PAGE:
We reserve the right to remove any post that we feel is obscene, profane, vulgar, racist, sexually explicit, abusive, or hateful.
 
You are legally responsible for what you post and your anonymity is not guaranteed.
 
Posts that insult, defame, threaten, harass or abuse other readers or people mentioned in Indiana Lawyer editorial content are also subject to removal. Please respect the privacy of individuals and refrain from posting personal information.
 
No solicitations, spamming or advertisements are allowed. Readers may post links to other informational websites that are relevant to the topic at hand, but please do not link to objectionable material.
 
We may remove messages that are unrelated to the topic, encourage illegal activity, use all capital letters or are unreadable.
 

Messages that are flagged by readers as objectionable will be reviewed and may or may not be removed. Please do not flag a post simply because you disagree with it.

Sponsored by

facebook - twitter on Facebook & Twitter

Indiana State Bar Association

Indianapolis Bar Association

Evansville Bar Association

Allen County Bar Association

Indiana Lawyer on Facebook

facebook
ADVERTISEMENT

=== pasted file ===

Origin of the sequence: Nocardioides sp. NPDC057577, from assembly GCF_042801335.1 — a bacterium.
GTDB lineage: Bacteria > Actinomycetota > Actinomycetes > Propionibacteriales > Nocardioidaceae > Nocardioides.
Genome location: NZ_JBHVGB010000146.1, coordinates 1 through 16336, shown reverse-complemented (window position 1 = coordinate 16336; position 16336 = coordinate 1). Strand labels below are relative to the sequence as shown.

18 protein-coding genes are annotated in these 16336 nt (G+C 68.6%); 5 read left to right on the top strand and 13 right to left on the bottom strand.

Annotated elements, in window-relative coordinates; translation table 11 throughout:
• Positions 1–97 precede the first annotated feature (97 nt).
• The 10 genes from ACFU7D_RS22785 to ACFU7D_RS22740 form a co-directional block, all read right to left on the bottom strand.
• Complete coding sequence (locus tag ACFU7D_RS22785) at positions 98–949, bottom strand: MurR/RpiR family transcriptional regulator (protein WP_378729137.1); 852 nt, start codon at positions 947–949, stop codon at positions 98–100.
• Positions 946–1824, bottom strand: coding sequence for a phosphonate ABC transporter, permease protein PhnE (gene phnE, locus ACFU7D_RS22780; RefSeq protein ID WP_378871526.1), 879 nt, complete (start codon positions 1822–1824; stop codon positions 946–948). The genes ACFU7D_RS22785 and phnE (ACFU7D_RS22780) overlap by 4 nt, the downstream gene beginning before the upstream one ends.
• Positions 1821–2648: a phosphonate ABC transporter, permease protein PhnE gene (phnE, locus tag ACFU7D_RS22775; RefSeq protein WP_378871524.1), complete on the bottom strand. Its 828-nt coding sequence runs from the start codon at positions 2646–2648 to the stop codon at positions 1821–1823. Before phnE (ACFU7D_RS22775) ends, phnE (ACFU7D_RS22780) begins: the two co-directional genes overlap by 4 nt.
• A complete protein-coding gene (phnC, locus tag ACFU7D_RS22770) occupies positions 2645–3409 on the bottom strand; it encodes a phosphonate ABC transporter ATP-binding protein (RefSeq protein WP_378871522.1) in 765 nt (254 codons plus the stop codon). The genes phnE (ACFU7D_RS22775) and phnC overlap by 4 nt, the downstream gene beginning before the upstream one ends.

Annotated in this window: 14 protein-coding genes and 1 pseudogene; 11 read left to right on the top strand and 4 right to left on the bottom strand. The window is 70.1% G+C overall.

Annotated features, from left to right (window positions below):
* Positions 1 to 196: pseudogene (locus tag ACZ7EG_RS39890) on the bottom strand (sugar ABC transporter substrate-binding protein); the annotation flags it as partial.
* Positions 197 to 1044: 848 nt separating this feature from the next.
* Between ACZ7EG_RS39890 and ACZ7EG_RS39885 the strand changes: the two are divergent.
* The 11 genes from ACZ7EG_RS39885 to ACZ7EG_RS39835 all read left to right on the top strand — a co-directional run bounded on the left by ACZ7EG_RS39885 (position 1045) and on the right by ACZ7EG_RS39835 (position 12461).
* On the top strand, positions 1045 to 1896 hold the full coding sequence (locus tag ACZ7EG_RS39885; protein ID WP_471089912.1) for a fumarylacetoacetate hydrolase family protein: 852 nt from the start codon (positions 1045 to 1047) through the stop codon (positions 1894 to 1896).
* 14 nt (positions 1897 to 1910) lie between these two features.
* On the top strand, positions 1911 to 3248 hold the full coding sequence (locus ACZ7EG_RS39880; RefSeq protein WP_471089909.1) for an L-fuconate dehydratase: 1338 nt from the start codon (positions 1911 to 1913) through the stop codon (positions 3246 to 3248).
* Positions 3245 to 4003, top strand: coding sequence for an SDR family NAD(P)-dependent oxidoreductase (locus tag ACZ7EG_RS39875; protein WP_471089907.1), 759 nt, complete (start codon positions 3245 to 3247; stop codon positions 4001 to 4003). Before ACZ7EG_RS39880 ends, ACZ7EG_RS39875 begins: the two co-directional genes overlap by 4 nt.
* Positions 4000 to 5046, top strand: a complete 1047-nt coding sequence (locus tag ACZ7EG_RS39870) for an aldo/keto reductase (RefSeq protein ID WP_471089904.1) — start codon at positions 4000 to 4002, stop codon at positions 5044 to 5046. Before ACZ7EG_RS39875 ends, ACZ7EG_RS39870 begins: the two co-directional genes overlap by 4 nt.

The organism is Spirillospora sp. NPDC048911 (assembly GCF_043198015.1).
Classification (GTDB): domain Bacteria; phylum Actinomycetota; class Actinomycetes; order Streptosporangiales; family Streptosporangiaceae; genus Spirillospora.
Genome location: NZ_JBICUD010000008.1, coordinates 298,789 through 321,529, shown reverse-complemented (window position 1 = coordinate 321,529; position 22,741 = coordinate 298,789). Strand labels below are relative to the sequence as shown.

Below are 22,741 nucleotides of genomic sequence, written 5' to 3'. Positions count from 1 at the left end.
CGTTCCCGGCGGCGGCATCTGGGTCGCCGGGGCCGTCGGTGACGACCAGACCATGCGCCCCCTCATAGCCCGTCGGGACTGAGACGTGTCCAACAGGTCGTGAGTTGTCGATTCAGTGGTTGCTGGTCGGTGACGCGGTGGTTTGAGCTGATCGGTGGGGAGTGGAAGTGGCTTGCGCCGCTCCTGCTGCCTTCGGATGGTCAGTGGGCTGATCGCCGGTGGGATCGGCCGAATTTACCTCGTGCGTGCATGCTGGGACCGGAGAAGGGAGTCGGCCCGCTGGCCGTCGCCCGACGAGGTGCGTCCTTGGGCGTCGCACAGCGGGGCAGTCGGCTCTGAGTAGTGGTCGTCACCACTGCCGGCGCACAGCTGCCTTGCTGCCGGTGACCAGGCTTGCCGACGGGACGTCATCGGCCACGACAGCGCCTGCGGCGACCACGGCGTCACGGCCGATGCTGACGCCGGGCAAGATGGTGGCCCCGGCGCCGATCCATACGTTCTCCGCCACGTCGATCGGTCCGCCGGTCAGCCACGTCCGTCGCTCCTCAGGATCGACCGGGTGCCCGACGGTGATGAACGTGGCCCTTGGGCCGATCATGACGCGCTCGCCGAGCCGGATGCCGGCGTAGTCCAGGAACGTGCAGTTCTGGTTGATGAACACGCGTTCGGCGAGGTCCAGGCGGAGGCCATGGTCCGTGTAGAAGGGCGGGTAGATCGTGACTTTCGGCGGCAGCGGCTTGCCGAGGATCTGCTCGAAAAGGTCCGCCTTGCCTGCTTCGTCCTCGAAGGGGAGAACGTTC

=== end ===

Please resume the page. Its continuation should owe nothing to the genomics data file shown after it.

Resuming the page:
Subscribe to Indiana Lawyer
  1. I just wanted to point out that Congressman Jim Sensenbrenner, Senator Feinstein, former Senate majority leader Bill Frist, and former attorney general John Ashcroft are responsible for this rubbish. We need to keep a eye on these corrupt, arrogant, and incompetent fools.

  2. Well I guess our politicians have decided to give these idiot federal prosecutors unlimited power. Now if I guy bounces a fifty-dollar check, the U.S. attorney can intentionally wait for twenty-five years or so and have the check swabbed for DNA and file charges. These power hungry federal prosecutors now have unlimited power to mess with people. we can thank Wisconsin's Jim Sensenbrenner and Diane Feinstein, John Achcroft and Bill Frist for this one. Way to go, idiots.

  3. I wonder if the USSR had electronic voting machines that changed the ballot after it was cast? Oh well, at least we have a free media serving as vicious watchdog and exposing all of the rot in the system! (Insert rimshot)

  4. Jose, you are assuming those in power do not wish to be totalitarian. My experience has convinced me otherwise. Constitutionalists are nearly as rare as hens teeth among the powerbrokers "managing" us for The Glorious State. Oh, and your point is dead on, el correcta mundo. Keep the Founders’ (1791 & 1851) vision alive, my friend, even if most all others, and especially the ruling junta, chase only power and money (i.e. mammon)

  5. Hypocrisy in high places, absolute immunity handed out like Halloween treats (it is the stuff of which tyranny is made) and the belief that government agents are above the constitutions and cannot be held responsible for mere citizen is killing, perhaps has killed, The Republic. And yet those same power drunk statists just reel on down the hallway toward bureaucratic fascism.

ADVERTISEMENT